Where do the fine arts and religion meet? Has the Church awakened to its part in the dialogue? From the increasingly popular Image Journal to poets such as Luci Shaw and artists such as Makoto Fujimura, evangelicals seem to finally be taking fine arts as a calling seriously. Legendary author C.S. Lewis once remarked that we do not need more books about Christianity, but rather more Christians writing good books.
How should Christian literature and other art forms help shape public discourse? Public policy? Private and family lives? Conversely, how should Christians allow art to shape their own lives? These are all questions that require deeper reflection than is often given them. We offer you a place to begin reflecting in our classic articles below.
(Image at top right is a portion of Grace Foretold, a painting by Makoto Fujimura, 1997).
Christianity And The Arts: Imagination Redeemed to Impact the World
A Dialogue with Luci Shaw, Interviewed by Stephanie Kirtland
In a candid and insightful dialogue, Luci Shaw, one of our foremost poets, discusses everything from the role of the arts to the transcendent, poetic power of asparagus.
Martha Nussbaum, Poet's Defender
Review by Alan Jacobs
"Poetic Justice: The Literary Imagination and Public Life" by Martha Nussbaum is the subject of this review. Good introduction to a writer on a years-long mission to demonstrate the radical concept of compatibility between literature and certain branches of philosophy. The reviewer finds the observations of her latest work to be both fascinating and flawed, which he skillfully extrapolates to her larger goal of bringing poetry/literature together with the economic/political realm.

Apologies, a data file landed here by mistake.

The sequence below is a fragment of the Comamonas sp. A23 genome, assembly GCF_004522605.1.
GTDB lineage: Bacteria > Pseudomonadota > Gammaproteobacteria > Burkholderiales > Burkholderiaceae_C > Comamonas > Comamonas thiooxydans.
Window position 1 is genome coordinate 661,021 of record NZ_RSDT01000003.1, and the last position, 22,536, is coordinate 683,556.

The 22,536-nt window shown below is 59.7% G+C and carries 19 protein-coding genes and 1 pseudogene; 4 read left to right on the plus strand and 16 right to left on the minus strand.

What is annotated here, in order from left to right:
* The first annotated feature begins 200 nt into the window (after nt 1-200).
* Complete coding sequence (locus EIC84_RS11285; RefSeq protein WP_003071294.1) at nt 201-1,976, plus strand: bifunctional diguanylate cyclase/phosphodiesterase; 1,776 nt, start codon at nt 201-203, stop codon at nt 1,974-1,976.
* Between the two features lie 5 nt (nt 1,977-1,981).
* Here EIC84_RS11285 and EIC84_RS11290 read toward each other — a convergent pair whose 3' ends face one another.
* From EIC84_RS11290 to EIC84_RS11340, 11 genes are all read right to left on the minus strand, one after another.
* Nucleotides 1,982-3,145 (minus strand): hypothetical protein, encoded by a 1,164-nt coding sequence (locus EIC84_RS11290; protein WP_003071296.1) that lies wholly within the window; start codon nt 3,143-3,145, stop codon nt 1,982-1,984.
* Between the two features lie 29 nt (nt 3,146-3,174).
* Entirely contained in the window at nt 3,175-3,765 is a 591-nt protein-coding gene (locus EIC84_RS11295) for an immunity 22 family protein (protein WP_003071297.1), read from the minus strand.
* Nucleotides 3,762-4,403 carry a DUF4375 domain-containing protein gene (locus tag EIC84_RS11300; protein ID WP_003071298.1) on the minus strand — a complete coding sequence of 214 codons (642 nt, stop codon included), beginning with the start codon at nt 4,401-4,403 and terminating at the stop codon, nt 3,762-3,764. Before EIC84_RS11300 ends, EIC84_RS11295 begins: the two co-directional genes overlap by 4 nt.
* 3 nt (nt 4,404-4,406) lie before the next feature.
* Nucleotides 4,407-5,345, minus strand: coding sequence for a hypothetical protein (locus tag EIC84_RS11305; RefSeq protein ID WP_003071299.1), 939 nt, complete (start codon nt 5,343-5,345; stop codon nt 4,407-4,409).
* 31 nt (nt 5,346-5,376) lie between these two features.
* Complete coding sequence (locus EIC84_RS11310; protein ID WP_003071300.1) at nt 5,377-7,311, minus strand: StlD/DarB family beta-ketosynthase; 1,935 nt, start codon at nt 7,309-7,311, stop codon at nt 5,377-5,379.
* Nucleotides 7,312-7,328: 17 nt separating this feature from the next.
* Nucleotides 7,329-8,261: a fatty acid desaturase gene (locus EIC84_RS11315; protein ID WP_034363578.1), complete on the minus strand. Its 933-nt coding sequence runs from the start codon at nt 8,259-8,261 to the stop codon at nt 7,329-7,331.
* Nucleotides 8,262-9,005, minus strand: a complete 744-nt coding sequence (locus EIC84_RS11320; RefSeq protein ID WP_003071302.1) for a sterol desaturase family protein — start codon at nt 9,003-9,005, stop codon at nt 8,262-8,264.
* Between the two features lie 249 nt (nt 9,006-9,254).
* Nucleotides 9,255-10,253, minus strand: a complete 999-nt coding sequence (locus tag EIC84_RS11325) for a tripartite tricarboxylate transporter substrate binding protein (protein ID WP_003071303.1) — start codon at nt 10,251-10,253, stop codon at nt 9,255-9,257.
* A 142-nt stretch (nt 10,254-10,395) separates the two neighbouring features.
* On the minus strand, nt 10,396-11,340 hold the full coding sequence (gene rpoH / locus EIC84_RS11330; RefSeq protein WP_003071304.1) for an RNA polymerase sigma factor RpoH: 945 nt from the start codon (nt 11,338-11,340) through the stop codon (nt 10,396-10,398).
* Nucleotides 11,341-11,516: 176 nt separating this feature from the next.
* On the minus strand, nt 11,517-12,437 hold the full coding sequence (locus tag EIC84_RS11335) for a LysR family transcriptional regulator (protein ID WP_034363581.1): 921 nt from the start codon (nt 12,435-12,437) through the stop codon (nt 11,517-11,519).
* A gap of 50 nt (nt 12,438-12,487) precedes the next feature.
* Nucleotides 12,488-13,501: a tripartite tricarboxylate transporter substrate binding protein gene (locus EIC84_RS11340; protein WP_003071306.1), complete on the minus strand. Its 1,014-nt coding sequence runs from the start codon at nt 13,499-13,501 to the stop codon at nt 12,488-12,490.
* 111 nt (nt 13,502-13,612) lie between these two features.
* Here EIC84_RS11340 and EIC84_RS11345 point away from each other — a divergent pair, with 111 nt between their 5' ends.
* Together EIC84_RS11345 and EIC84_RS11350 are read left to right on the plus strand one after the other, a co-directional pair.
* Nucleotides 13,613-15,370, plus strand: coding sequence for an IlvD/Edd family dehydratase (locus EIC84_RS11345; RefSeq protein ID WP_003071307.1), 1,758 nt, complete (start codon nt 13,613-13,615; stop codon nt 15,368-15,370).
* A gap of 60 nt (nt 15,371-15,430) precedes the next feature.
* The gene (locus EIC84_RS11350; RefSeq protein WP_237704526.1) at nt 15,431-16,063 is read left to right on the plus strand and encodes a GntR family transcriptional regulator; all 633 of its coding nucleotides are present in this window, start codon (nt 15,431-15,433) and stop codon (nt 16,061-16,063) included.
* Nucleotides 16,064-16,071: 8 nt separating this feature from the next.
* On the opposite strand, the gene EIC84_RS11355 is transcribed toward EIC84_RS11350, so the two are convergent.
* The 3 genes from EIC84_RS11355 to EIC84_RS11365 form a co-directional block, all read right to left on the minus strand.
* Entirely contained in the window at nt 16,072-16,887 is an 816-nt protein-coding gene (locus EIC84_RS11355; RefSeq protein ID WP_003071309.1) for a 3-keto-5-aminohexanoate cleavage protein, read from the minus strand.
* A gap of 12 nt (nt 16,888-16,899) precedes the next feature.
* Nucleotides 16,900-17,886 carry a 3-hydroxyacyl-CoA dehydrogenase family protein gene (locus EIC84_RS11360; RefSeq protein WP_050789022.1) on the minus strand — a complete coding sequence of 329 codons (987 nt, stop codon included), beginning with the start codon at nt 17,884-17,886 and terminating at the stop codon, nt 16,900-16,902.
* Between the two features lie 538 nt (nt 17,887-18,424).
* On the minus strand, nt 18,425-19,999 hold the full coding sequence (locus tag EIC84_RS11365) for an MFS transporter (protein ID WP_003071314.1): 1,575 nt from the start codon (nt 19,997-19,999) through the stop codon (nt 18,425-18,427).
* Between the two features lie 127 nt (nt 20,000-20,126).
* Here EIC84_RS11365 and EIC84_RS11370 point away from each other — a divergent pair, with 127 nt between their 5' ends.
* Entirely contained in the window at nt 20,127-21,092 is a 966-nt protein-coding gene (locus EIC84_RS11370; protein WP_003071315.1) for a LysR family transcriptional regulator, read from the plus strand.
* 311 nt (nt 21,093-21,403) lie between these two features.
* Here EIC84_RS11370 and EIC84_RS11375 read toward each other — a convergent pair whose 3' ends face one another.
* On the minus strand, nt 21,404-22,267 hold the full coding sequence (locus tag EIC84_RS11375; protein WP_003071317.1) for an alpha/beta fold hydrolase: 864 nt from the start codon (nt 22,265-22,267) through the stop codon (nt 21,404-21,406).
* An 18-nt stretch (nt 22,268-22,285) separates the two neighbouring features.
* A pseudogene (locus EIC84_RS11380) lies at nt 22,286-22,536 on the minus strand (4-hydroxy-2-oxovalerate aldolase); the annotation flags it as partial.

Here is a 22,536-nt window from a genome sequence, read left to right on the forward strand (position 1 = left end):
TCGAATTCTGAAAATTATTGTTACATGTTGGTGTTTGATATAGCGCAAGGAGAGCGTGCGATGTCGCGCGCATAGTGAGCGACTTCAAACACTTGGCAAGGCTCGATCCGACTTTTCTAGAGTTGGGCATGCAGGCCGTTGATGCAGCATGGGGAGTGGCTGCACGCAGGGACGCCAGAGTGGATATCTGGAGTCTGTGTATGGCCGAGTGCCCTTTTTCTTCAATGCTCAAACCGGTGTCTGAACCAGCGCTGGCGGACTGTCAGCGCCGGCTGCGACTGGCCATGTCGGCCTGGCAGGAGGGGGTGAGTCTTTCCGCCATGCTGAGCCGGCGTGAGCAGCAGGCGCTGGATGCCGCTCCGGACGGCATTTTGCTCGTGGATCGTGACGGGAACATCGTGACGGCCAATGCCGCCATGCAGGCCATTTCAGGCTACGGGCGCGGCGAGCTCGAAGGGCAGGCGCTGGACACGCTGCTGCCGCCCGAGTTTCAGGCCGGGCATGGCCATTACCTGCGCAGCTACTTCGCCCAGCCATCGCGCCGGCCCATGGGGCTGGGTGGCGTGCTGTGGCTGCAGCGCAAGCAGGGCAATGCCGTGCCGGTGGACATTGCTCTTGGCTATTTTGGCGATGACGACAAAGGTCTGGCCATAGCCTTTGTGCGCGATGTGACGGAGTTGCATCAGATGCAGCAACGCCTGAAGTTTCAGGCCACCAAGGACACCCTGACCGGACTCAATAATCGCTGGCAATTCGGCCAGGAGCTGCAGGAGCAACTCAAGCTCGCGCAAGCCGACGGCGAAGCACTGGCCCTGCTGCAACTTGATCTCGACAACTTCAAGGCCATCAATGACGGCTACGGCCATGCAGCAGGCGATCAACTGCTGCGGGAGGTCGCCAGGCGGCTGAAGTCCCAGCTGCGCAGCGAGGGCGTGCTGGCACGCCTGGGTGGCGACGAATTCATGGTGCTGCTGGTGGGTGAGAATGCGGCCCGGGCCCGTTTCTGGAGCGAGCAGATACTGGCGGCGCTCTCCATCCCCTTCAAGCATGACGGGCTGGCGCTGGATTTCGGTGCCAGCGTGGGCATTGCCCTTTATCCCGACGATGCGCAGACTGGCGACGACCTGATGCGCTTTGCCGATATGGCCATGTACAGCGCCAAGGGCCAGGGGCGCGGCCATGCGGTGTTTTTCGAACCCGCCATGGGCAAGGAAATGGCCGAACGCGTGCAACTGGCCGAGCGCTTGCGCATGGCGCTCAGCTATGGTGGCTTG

The Light of the World: Poetic Imagery and the Gospel
Charles Colson, Breakpoint Commentary
Noting the affect of the popular Bill Moyers book, The Language of Life, culture-watcher and author Chuck Colson urges readers to communicate the message of hope found in the Scripture to people through the emotional gateway of poetry.
Criteria for Christian Appreciation of the Arts
A teacher at a Christian school gives six criteria for appreciating the arts from a Christian perspective. A brief but thought-provoking essay.
Faithful Companions And Guides: Art and Nature as God's Chosen Vocabulary
Ken Gire writes that Michelangelo's painting on the ceiling of the Sistine Chapel-the one in which God is reaching his hand to Adam's, their fingers not quite touching-perfectly symbolizes God's relationship to humanity throughout history: whenever he succeeds in reaching us, a window opens between heaven and earth in a moment of revelation. Yet, how do such revelations come to us? The author's interaction with the work of Vincent van Gogh taught him what is required to hear God's voice through his creation and creatures: looking, listening, receiving.
The Scandal of Pleasure
Review by Hilton Kramer